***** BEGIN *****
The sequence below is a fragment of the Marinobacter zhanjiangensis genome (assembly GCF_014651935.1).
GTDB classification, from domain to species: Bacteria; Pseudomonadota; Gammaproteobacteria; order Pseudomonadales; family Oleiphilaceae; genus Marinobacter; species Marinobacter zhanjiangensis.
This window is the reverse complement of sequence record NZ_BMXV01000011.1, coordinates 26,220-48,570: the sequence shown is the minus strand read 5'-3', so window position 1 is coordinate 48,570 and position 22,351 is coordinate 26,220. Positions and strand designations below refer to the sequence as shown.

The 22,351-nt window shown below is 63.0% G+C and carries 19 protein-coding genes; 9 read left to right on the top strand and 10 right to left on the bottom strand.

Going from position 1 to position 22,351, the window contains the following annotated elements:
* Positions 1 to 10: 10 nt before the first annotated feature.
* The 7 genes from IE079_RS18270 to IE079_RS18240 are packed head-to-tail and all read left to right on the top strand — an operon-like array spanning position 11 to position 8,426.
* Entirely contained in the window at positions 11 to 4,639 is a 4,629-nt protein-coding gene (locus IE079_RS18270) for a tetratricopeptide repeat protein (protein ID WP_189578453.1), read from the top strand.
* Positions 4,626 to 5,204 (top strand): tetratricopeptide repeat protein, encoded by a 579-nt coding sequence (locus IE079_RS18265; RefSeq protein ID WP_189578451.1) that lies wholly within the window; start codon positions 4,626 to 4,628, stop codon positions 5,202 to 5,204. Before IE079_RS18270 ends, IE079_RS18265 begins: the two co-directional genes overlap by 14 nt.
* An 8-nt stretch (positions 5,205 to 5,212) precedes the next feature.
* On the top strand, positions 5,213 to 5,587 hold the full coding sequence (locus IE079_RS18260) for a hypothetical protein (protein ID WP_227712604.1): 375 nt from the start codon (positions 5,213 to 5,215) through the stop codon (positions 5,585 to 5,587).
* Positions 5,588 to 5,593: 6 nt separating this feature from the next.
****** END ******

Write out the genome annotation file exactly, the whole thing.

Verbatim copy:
The sequence below is a fragment of the Marinobacter zhanjiangensis genome (assembly GCF_014651935.1).
GTDB classification, from domain to species: Bacteria; Pseudomonadota; Gammaproteobacteria; order Pseudomonadales; family Oleiphilaceae; genus Marinobacter; species Marinobacter zhanjiangensis.
This window is the reverse complement of sequence record NZ_BMXV01000011.1, coordinates 26,220-48,570: the sequence shown is the minus strand read 5'-3', so window position 1 is coordinate 48,570 and position 22,351 is coordinate 26,220. Positions and strand designations below refer to the sequence as shown.

The 22,351-nt window shown below is 63.0% G+C and carries 19 protein-coding genes; 9 read left to right on the top strand and 10 right to left on the bottom strand.

Going from position 1 to position 22,351, the window contains the following annotated elements:
* Positions 1 to 10: 10 nt before the first annotated feature.
* The 7 genes from IE079_RS18270 to IE079_RS18240 are packed head-to-tail and all read left to right on the top strand — an operon-like array spanning position 11 to position 8,426.
* Entirely contained in the window at positions 11 to 4,639 is a 4,629-nt protein-coding gene (locus IE079_RS18270) for a tetratricopeptide repeat protein (protein ID WP_189578453.1), read from the top strand.
* Positions 4,626 to 5,204 (top strand): tetratricopeptide repeat protein, encoded by a 579-nt coding sequence (locus IE079_RS18265; RefSeq protein ID WP_189578451.1) that lies wholly within the window; start codon positions 4,626 to 4,628, stop codon positions 5,202 to 5,204. Before IE079_RS18270 ends, IE079_RS18265 begins: the two co-directional genes overlap by 14 nt.
* An 8-nt stretch (positions 5,205 to 5,212) precedes the next feature.
* On the top strand, positions 5,213 to 5,587 hold the full coding sequence (locus IE079_RS18260) for a hypothetical protein (protein ID WP_227712604.1): 375 nt from the start codon (positions 5,213 to 5,215) through the stop codon (positions 5,585 to 5,587).
* Positions 5,588 to 5,593: 6 nt separating this feature from the next.